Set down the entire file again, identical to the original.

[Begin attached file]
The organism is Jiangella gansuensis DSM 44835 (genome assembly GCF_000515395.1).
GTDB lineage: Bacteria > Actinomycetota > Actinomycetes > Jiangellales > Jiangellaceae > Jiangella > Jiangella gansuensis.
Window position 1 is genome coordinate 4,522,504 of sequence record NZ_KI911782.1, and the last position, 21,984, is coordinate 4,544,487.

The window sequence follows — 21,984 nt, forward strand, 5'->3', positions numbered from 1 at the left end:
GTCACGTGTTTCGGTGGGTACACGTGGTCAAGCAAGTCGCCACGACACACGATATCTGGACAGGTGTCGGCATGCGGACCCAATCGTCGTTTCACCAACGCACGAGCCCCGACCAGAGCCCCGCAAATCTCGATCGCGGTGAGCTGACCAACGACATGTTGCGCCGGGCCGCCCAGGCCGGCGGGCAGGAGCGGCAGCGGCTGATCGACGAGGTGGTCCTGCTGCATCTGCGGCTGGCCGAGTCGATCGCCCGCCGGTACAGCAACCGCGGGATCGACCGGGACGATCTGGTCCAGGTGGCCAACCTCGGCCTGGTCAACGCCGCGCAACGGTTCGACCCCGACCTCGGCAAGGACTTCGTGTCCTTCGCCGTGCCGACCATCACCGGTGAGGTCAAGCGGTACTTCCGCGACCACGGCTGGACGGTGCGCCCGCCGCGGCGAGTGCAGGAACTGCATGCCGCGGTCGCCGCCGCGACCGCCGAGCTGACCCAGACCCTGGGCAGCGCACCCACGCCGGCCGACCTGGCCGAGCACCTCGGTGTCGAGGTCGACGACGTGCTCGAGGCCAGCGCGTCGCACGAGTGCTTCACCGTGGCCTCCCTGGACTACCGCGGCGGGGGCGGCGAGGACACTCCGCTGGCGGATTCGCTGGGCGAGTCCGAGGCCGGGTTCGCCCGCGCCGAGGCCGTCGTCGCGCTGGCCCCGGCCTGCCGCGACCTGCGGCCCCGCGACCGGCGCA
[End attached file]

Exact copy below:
The organism is Jiangella gansuensis DSM 44835 (genome assembly GCF_000515395.1).
GTDB lineage: Bacteria > Actinomycetota > Actinomycetes > Jiangellales > Jiangellaceae > Jiangella > Jiangella gansuensis.
Window position 1 is genome coordinate 4,522,504 of sequence record NZ_KI911782.1, and the last position, 21,984, is coordinate 4,544,487.

The window sequence follows — 21,984 nt, forward strand, 5'->3', positions numbered from 1 at the left end:
GTCACGTGTTTCGGTGGGTACACGTGGTCAAGCAAGTCGCCACGACACACGATATCTGGACAGGTGTCGGCATGCGGACCCAATCGTCGTTTCACCAACGCACGAGCCCCGACCAGAGCCCCGCAAATCTCGATCGCGGTGAGCTGACCAACGACATGTTGCGCCGGGCCGCCCAGGCCGGCGGGCAGGAGCGGCAGCGGCTGATCGACGAGGTGGTCCTGCTGCATCTGCGGCTGGCCGAGTCGATCGCCCGCCGGTACAGCAACCGCGGGATCGACCGGGACGATCTGGTCCAGGTGGCCAACCTCGGCCTGGTCAACGCCGCGCAACGGTTCGACCCCGACCTCGGCAAGGACTTCGTGTCCTTCGCCGTGCCGACCATCACCGGTGAGGTCAAGCGGTACTTCCGCGACCACGGCTGGACGGTGCGCCCGCCGCGGCGAGTGCAGGAACTGCATGCCGCGGTCGCCGCCGCGACCGCCGAGCTGACCCAGACCCTGGGCAGCGCACCCACGCCGGCCGACCTGGCCGAGCACCTCGGTGTCGAGGTCGACGACGTGCTCGAGGCCAGCGCGTCGCACGAGTGCTTCACCGTGGCCTCCCTGGACTACCGCGGCGGGGGCGGCGAGGACACTCCGCTGGCGGATTCGCTGGGCGAGTCCGAGGCCGGGTTCGCCCGCGCCGAGGCCGTCGTCGCGCTGGCCCCGGCCTGCCGCGACCTGCGGCCCCGCGACCGGCGCA